In the end I had tech support to help me with whatever holes there were in my knowledge in installing the linksys. Might seem wimpy to you but at my age adding time and difficulty to anything that is not part of my main focus holds me back in the important areas of my life (all of which involve using the internet). Sadly you do reach a point in your life where even spending a few extra hours on something is costly.

Again, I thank you for all your help and Jeff's humor. It's a bit like mine :-). I guess I'll try to sell the buffalo on Ebay.

Thanks, fig000

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Grumble. If it's easy, it's no fun.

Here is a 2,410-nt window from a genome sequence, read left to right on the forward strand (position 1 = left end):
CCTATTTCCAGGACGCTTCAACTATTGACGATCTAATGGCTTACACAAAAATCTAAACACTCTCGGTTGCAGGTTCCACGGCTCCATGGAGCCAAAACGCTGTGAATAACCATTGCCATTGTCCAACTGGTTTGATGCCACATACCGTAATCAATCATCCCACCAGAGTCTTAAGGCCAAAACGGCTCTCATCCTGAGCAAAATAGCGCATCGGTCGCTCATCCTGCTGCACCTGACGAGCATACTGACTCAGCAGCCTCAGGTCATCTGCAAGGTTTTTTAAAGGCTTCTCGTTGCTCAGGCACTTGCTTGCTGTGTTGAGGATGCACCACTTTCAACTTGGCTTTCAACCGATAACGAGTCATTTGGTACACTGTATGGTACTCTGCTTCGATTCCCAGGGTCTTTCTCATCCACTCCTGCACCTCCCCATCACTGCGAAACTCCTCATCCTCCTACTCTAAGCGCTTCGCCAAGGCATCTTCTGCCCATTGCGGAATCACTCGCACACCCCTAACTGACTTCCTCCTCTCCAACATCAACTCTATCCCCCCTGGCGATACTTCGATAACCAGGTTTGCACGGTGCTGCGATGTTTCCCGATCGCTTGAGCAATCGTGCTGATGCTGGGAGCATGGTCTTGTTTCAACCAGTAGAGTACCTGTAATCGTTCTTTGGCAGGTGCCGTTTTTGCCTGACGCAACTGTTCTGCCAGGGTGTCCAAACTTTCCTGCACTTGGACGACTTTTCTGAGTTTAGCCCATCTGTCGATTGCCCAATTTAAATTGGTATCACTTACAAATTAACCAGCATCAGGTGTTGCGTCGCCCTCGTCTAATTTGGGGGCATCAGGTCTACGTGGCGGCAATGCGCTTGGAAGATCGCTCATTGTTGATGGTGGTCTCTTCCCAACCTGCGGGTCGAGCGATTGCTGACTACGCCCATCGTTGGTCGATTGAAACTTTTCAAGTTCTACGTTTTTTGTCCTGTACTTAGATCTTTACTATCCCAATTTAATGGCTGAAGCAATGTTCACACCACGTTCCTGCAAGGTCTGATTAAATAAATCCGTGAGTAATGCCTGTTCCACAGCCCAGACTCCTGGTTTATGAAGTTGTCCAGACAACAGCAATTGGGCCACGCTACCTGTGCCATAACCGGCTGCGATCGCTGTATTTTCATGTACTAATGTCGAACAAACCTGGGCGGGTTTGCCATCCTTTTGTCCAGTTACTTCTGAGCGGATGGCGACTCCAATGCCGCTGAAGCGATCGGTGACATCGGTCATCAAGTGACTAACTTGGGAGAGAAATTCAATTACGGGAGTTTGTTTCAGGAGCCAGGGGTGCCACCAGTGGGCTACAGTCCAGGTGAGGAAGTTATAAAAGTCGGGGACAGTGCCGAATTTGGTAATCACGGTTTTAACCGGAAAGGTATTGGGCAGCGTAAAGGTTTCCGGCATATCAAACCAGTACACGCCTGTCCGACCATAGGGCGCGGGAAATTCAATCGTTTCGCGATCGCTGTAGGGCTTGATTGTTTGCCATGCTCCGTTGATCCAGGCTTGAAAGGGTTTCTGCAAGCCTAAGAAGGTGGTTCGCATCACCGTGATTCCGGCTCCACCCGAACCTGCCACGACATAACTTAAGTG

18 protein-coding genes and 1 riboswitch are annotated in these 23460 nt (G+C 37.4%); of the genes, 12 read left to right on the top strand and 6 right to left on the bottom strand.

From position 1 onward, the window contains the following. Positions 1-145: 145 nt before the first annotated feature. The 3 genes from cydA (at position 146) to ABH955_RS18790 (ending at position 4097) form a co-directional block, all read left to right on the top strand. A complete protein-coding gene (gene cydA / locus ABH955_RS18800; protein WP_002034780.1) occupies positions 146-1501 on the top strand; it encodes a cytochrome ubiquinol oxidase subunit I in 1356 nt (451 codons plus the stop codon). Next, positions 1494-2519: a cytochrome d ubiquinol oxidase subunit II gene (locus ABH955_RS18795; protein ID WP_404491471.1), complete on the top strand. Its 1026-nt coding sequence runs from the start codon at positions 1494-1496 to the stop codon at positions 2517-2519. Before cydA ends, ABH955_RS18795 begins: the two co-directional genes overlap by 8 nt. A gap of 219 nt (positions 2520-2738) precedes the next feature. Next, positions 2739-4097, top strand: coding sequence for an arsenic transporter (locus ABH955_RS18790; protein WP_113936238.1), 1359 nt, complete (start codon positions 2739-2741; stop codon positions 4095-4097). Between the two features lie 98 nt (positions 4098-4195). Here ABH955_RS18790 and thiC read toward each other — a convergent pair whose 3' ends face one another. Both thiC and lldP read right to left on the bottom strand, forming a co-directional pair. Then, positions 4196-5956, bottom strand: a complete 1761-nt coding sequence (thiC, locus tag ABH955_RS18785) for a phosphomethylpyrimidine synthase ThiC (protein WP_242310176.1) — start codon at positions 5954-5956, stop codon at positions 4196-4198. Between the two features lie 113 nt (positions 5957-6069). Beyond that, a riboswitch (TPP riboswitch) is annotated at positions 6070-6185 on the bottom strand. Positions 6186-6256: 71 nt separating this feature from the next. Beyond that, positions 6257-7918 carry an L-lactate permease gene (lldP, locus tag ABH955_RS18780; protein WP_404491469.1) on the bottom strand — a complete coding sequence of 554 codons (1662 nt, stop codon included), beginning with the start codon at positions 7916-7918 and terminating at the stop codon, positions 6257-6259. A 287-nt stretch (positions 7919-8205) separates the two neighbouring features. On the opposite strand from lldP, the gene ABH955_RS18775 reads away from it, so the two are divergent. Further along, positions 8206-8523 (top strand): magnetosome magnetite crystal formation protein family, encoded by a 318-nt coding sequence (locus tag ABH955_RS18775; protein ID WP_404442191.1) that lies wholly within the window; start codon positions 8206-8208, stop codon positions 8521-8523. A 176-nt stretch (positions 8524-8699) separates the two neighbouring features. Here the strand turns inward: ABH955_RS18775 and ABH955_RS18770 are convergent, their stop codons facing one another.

Well, I didn't think a firmware update and reconfiguration was that difficult. However, if you're in a hurry, I guess throwing money at the problem is a good solution.

Ummm.... I'm 60.3 years old. I have a few customers that are considerably older. Unfortunately, the customers in that age group that need my assistance are the ones that have found it difficult to learn anything new, or have simply given up trying to learn anything new. I have to brow beat them into submission before they will read the manual, or ask the right questions. The first step toward maintaining independent living is to retain the ability to think for oneself. That includes learning new things.

One of the major reasons I answer questions in this newsgroup and similar mailing lists is that it keeps my mind sharp. I can see myself degenerating into a read-only mode, where I take in input, but contribute nothing. I'm starting to exhibit all the classic deteriorations of advanced age, but refuse to give up without a fight. (However, I did give up yesterday, when I couldn't fix any of my 5 chain saws, and gave it to the local mechanic to repair).